Dieter came to understand that when the company says “integrity,” what they mean is, “Don’t do anything illegal, anything embarrassing, anything that will alienate a customer.” He wasn't happy with that conclusion, but anyway it was a conclusion.

Something else happened that I thought very interesting. After concluding his dialogue with JCN’s “integrity” folks, he told me, “my back stopped hurting!” His back has been complaining (yeah, he’s old enough for that) for some months. The pain hadn’t been debilitating, but he says that was the first afternoon when his back didn’t hurt at all.

What brought relief to Dieter’s back? Was it his acceptance of his employer's Newspeak, like the 5th stage of death and dying, that did the trick?

And what’s the moral of this story? Dieter doesn’t know. Neither do I

Tuesday, May 17, 2016

Confession: taking one for the team

Last week, I sent out a confession at work. I'd read an encouragement to do things like that, and…well, it's pretty self-explanatory. Here's a lightly edited version:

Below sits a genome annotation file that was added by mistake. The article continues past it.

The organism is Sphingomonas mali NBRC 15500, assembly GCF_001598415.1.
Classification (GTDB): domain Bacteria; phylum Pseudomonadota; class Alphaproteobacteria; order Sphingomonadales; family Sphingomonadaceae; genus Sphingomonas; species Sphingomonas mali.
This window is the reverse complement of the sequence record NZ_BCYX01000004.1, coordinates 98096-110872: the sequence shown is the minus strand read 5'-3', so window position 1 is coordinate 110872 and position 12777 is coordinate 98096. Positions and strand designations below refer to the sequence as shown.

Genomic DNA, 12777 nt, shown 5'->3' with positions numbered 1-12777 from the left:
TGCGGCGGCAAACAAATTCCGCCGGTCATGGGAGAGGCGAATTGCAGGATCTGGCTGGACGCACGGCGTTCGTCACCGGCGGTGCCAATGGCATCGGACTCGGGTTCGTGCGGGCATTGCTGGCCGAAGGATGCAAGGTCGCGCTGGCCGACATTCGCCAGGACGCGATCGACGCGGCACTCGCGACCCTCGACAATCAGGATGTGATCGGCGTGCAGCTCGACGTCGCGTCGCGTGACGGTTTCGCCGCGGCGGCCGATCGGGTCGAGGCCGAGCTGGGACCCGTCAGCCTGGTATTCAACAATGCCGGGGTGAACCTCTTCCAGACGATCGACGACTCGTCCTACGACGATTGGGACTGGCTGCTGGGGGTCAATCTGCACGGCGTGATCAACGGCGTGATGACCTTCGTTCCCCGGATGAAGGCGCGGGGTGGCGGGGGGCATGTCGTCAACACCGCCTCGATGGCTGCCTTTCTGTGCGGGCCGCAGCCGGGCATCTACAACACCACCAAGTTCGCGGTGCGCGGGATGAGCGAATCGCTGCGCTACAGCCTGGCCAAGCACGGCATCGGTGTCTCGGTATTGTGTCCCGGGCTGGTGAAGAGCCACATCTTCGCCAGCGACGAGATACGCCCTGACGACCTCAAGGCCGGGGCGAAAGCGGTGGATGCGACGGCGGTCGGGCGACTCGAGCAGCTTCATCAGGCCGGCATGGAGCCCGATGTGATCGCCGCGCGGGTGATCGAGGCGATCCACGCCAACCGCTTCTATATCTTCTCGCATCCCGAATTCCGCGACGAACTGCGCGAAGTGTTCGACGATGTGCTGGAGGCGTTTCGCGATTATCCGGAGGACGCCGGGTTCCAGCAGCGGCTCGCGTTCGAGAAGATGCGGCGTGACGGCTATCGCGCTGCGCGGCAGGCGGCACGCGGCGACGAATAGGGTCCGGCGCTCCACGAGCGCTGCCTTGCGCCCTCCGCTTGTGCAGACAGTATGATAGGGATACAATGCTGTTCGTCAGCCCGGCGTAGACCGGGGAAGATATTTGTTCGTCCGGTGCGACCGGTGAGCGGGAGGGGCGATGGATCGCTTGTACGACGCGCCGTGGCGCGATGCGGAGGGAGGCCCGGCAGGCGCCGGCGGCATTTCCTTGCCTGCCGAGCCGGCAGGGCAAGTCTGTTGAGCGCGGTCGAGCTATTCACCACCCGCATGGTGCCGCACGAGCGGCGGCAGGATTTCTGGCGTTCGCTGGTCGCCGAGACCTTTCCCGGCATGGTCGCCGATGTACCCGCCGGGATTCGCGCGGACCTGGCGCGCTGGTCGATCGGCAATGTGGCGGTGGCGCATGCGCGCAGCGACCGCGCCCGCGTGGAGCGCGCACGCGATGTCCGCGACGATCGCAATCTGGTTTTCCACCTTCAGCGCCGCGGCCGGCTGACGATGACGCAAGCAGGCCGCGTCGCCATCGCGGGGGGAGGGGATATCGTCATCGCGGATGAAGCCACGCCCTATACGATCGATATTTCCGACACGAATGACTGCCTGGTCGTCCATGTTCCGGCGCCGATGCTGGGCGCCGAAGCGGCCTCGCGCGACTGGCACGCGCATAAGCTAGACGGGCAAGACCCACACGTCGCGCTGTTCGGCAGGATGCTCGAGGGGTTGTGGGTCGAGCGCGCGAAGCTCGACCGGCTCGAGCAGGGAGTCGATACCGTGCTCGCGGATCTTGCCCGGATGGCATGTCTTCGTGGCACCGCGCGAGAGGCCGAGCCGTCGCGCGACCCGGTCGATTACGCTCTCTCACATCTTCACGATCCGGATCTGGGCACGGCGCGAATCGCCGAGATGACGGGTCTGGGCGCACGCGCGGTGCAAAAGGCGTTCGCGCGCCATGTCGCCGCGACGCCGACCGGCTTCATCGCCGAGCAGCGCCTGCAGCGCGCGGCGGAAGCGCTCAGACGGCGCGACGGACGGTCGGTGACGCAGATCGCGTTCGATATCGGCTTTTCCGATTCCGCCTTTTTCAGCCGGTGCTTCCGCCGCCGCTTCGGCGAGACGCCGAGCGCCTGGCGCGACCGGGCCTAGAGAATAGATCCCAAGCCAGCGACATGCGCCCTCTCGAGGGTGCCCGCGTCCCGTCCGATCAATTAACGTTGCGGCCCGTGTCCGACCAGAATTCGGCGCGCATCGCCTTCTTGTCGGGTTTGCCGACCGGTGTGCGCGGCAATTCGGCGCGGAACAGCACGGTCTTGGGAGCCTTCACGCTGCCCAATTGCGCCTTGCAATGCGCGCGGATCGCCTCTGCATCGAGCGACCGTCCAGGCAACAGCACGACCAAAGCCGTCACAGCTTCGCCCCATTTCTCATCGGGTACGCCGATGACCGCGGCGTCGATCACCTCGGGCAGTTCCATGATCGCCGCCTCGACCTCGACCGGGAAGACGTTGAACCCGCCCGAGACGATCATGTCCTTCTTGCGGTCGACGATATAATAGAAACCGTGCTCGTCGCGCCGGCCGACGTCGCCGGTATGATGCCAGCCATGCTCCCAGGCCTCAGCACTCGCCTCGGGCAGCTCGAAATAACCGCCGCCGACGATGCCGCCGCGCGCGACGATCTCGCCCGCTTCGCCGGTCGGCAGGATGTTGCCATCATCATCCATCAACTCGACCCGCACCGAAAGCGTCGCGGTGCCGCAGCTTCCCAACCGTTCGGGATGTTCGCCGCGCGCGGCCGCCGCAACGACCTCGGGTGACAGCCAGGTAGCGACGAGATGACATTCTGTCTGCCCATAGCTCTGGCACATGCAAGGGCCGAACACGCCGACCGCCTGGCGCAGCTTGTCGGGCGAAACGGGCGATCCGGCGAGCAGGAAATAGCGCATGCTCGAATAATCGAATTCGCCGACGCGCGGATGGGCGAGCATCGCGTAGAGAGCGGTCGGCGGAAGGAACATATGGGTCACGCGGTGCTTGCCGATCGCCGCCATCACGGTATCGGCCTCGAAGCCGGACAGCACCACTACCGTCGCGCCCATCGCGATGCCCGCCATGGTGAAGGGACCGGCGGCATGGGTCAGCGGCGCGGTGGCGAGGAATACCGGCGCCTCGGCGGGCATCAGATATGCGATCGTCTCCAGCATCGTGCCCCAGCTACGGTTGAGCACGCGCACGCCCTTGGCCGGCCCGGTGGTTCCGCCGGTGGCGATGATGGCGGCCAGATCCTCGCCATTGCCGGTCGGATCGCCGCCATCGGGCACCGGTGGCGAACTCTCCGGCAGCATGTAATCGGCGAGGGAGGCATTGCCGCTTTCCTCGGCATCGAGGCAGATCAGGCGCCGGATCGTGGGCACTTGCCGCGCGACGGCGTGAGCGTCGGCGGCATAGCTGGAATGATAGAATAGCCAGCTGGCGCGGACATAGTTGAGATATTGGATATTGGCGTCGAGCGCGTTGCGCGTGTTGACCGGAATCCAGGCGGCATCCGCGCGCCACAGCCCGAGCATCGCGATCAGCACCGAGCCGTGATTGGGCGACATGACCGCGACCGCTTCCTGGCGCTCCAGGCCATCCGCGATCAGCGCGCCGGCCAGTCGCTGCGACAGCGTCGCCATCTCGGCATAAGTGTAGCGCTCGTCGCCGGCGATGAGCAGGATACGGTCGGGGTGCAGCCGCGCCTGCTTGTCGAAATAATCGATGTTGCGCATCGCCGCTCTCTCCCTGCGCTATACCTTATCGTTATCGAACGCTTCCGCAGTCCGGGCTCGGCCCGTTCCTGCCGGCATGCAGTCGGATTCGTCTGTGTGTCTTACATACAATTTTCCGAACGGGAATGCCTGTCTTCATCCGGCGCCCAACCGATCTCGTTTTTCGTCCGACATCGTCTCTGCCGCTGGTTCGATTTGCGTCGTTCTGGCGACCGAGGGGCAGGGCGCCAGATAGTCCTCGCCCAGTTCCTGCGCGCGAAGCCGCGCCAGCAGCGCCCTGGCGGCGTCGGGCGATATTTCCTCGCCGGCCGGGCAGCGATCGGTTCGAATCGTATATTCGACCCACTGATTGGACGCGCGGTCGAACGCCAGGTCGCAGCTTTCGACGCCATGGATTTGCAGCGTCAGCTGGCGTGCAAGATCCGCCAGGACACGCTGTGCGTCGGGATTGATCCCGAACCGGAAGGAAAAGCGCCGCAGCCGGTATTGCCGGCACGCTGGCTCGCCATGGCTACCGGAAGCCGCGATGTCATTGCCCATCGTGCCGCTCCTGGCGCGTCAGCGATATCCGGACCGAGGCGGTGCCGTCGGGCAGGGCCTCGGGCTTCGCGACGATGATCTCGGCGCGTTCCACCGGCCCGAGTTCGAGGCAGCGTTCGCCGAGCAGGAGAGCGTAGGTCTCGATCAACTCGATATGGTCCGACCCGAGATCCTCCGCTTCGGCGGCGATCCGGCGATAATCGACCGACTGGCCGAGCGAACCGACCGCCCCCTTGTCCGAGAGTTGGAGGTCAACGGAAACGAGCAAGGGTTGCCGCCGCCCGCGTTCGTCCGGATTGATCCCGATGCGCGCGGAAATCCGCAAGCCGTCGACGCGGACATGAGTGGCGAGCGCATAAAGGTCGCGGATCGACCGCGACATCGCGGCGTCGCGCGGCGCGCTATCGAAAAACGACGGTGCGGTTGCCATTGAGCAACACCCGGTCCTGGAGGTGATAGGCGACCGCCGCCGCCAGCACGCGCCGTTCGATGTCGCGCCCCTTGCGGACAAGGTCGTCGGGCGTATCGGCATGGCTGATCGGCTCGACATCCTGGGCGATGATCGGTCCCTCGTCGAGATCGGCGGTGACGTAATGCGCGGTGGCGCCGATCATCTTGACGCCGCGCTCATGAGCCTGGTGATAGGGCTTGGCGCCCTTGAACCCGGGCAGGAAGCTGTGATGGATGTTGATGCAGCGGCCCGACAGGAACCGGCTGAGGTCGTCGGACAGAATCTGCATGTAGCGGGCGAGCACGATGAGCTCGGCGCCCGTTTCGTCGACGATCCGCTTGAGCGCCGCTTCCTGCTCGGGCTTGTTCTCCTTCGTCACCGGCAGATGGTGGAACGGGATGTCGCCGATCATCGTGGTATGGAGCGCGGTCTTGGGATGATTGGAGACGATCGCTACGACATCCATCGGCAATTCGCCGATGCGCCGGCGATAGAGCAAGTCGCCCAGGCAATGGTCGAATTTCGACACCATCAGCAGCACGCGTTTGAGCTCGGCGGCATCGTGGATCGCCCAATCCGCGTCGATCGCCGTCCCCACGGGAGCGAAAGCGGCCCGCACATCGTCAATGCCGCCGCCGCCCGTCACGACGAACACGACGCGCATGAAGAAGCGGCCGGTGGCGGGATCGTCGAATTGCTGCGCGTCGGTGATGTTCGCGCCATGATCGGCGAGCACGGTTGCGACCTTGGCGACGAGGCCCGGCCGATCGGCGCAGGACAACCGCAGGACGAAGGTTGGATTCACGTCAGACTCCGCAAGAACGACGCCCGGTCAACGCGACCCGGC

From: collin <email.address@here>
     To: <recipient-list here>
   Date: Last Tuesday
Subject: Confession

Short version: I did something dumb and confess it.
Busy people can stop reading here, though I hope you read this at some point--maybe while waiting for one of your tests to complete. Details follow.
I picked up a free copy of The Soft Edge when they were being handed out at the cafeteria some weeks back. In it was an encouragement to celebrate successes and also to confess mistakes--especially big successes and big mistakes (cf. “Asoh Defense”).

I saw the power of this a while back when a colleague told me about a mistake, looking somewhat sheepish. “We’ve all done that,” I said. Just to make sure, I added, “I’ve done it myself.”

Well, I’m not the most empathic guy but I felt the weight lift off their shoulders. “You’ve done it?” they asked, incredulous. Yep. It was probably about 20 years ago, but I’ve done stupider things before. And since.

Fast forward to the present. There have been lots of failures in <test case name here>. Some of them happen only when nobody is watching, and have defied analysis. But one of them should have been fixed (by me) right away: burt987303.